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The Art of Rivalry: Four Friendships,…

The Art of Rivalry: Four Friendships, Betrayals, and Breakthroughs in…

by Sebastian Smee

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1165158,189 (3.76)3



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Showing 5 of 5
This was a page-turner. Smee is a magnetic writer. I found the Pollock / de Kooning "rivalry" (if we're to call it that) particularly compelling. ( )
  jasoncomely | Mar 29, 2018 |
The story of the relationship and rivalry between 4 pairs of contemporary artists - Freud and Bacon, Degas and Manet, Picasso and Matisse, De Kooning and Pollock. Fascinating book, although for me it really didn't take off until the Matisse-Picasso story, which is spellbinding, it was real artistic rivalry, pushing each other in a frenzy of artistic expression which was both exhilarating and painful for each of them, unlike the others which tended to be personal spats. I would have liked to have seen some earlier rivalries, Da Vinci and Michelangelo obviously, perhaps Constable & Turner, but still a great book and a worthy addition to art history. ( )
  drmaf | Nov 6, 2017 |
This book takes four pairs of artists and shows how their paired friendships and struggles with each other affected their ability to create well-remembered art. These were the Londoners Lucian Freud vs Francis Bacon, the Parisians Manet vs Degas, the Matisse vs Picasso (in Paris), and Pollock vs de Kooning in the New York area. This book does not set out to get underneath the styles of each artist but rahter their relationships, and how they may have affected their creative impulses. This is not a story of love, but one of struggle, rivalry, and variable personalities. ( )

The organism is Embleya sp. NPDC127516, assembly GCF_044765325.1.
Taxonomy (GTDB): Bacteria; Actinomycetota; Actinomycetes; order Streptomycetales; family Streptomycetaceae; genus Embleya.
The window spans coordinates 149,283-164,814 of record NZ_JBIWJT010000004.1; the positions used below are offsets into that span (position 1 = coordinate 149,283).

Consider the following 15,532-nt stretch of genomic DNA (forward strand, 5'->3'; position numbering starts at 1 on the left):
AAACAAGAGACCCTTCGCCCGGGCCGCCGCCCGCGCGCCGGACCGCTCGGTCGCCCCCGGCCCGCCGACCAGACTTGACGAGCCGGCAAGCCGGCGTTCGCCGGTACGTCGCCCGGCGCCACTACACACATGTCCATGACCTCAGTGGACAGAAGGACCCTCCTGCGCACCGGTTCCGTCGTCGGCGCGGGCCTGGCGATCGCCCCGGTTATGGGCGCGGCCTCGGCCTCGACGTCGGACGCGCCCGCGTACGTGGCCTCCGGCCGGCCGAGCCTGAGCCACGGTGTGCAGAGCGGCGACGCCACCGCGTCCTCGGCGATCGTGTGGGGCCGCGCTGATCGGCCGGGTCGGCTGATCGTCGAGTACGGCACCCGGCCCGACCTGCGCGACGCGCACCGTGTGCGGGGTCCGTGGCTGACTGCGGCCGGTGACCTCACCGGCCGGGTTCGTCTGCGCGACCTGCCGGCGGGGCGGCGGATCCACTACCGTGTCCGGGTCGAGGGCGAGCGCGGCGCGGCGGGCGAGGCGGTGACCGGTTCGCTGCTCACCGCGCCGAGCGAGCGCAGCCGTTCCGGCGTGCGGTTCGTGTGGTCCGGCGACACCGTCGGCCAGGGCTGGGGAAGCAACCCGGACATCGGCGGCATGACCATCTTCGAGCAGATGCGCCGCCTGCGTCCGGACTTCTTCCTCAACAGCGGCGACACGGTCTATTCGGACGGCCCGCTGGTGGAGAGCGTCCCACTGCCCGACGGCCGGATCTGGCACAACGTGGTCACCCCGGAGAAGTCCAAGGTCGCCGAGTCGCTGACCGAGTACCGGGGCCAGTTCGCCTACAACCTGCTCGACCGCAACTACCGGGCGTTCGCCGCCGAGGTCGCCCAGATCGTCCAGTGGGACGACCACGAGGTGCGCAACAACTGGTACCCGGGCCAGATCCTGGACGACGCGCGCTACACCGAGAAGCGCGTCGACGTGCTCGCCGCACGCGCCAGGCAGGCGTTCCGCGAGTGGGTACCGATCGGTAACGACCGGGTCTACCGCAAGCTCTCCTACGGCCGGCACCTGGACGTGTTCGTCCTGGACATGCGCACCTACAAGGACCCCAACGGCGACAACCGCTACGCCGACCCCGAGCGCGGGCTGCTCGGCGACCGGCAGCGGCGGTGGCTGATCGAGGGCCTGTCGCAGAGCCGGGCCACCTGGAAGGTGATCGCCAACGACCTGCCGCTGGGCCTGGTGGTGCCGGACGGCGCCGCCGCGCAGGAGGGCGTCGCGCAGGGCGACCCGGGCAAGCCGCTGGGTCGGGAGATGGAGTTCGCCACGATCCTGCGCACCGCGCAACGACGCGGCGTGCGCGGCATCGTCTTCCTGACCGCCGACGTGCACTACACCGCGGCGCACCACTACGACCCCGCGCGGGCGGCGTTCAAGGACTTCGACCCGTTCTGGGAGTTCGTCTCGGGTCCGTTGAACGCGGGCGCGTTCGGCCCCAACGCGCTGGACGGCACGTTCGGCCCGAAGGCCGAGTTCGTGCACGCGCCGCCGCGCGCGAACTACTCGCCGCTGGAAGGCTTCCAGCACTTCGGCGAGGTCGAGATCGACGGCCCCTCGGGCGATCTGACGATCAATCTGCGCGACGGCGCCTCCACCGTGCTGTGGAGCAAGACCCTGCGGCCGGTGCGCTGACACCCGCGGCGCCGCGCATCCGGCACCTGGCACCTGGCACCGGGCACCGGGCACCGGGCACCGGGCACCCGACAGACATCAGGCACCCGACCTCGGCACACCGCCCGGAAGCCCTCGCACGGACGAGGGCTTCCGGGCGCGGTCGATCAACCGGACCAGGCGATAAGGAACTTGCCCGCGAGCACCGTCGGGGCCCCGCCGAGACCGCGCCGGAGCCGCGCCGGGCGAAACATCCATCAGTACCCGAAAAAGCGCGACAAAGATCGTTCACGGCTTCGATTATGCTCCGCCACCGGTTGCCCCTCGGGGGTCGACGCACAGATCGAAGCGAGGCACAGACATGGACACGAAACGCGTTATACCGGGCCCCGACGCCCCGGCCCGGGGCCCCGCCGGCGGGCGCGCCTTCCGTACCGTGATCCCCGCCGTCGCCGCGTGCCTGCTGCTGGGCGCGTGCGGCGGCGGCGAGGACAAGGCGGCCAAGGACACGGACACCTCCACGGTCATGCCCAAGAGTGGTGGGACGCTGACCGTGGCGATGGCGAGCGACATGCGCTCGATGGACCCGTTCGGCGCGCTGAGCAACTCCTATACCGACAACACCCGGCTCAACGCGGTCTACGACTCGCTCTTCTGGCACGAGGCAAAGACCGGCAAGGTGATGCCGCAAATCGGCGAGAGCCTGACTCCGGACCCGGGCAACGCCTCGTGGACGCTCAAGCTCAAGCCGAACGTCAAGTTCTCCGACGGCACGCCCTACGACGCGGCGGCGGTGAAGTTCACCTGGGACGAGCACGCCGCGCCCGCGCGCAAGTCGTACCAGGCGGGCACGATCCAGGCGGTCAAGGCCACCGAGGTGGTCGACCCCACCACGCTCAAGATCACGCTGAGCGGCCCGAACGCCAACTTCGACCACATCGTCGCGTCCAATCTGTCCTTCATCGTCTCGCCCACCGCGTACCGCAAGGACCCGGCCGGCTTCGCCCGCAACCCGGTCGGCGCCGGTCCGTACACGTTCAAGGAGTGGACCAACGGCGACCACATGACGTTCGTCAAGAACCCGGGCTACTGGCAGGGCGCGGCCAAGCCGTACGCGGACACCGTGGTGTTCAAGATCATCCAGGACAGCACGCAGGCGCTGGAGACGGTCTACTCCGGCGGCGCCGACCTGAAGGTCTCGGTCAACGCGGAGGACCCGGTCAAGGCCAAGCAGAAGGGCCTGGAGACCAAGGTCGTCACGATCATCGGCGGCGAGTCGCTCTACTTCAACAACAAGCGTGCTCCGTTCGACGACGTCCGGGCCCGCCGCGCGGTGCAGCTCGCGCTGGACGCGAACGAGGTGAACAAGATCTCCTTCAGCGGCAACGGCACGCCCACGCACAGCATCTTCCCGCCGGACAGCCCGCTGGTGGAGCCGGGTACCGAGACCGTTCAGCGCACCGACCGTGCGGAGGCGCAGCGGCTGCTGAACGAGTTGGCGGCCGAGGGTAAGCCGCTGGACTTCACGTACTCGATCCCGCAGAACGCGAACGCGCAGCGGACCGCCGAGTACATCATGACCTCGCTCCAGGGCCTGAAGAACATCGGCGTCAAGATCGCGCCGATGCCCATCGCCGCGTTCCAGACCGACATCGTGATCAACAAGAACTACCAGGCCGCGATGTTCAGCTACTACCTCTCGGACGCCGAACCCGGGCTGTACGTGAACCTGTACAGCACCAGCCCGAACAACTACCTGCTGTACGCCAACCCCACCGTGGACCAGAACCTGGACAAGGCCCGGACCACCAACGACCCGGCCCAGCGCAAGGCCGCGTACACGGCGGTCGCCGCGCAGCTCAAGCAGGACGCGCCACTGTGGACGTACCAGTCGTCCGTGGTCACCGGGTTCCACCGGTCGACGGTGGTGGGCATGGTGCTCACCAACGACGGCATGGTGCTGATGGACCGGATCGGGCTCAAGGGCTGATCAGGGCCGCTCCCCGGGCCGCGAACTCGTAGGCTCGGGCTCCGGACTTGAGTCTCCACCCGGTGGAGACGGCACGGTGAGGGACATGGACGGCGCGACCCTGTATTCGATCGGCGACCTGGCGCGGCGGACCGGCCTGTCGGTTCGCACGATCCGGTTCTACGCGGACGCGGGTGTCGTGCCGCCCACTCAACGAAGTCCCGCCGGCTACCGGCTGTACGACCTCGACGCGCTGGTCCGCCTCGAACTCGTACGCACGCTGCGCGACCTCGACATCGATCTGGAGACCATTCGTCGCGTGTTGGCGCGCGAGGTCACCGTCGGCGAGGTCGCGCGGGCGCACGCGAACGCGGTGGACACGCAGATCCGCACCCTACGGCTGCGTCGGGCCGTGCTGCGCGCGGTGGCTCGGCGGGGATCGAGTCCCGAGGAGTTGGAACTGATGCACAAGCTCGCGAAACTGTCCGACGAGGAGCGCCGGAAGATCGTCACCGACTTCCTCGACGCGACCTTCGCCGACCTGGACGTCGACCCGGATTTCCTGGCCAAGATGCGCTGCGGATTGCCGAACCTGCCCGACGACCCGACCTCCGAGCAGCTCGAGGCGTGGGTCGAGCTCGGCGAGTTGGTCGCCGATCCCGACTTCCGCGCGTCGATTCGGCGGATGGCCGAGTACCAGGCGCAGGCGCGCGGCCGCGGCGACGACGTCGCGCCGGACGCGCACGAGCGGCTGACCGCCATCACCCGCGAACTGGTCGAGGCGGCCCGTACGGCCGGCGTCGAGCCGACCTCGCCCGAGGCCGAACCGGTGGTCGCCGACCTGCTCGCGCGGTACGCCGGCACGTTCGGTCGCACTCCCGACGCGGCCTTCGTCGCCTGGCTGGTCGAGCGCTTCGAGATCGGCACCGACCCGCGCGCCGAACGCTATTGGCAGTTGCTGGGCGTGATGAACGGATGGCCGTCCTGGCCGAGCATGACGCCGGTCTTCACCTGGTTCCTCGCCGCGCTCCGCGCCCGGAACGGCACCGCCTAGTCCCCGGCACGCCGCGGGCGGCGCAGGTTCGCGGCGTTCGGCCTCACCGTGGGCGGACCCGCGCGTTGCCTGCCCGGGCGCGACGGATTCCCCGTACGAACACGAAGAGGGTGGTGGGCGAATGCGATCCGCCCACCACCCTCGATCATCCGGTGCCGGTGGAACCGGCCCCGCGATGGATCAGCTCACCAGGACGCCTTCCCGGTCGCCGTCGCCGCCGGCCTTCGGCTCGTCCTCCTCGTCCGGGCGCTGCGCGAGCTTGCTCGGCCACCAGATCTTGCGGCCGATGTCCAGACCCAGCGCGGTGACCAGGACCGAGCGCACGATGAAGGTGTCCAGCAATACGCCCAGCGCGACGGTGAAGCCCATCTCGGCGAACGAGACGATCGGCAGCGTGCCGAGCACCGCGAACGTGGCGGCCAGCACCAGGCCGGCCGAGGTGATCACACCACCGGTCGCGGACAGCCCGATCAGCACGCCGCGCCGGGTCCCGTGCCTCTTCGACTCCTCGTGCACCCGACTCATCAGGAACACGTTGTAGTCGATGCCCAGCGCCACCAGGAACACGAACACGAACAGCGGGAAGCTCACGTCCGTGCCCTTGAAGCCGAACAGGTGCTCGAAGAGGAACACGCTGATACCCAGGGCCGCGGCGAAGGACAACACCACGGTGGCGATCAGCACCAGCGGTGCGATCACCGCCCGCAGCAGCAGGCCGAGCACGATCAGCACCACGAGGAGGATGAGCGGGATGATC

vpfluke | Jan 18, 2017 |
Wow.... this is a very good book. I found the concept of rivalry (not adversarial but pushing one to be better) very fascinating. The 4 couplings were excellent. I did not know Freud and Bacon (the first couple) but there story was very well told and it was good to go first with them. Picasso and Matisse is a well known rivalry but I also did not know much about Pollock and deKooning. This last couple was well known in the 20th Century -but has faded from the collective mind so quick. The coupling of Degas and Manet drove me to purchase additional books on these artists, as well as a biography on Toulouse-Lautrec (by Frey) which is also fascinating. Well worth the read and I also purchased the book on audible and the narrator was superb (5 stars on the narration!). 5 stars on this book. ( )
  pmfloyd1 | Nov 18, 2016 |
*I received a free copy of this book from the publisher through NetGalley in exchange for an honest review.*

Overall Rating: 4 out of 5

One of my favorite things to learn about is how art is made — I mean art in a broad sense, in terms of writing, painting, filmmaking, etc. I find it incredibly satisfying to learn about the lives of those who’ve created amazing pieces of work, and learn how their circumstances influenced those works. So, when I saw that this was available on NetGalley, of course I requested it.

Sebastian Smee does a wonderful job in going through the pairs of artists and giving brief summaries of their lives and how they were affected by each other. I love that this gives a brief glimpse into each of the artist’s works, so that we can see these constructions were not created out of a vacuum, but within the life of an actual person. Sometimes, it’s easy to forget that, so it’s nice to learn something about each artist.

The writing itself is incredibly understandable and I felt that the stories were fast-paced but well fleshed out. I was engrossed almost the whole way through and never felt like I was missing any information about the artists, but the story didn’t feel drawn-out. The perfect balance.:)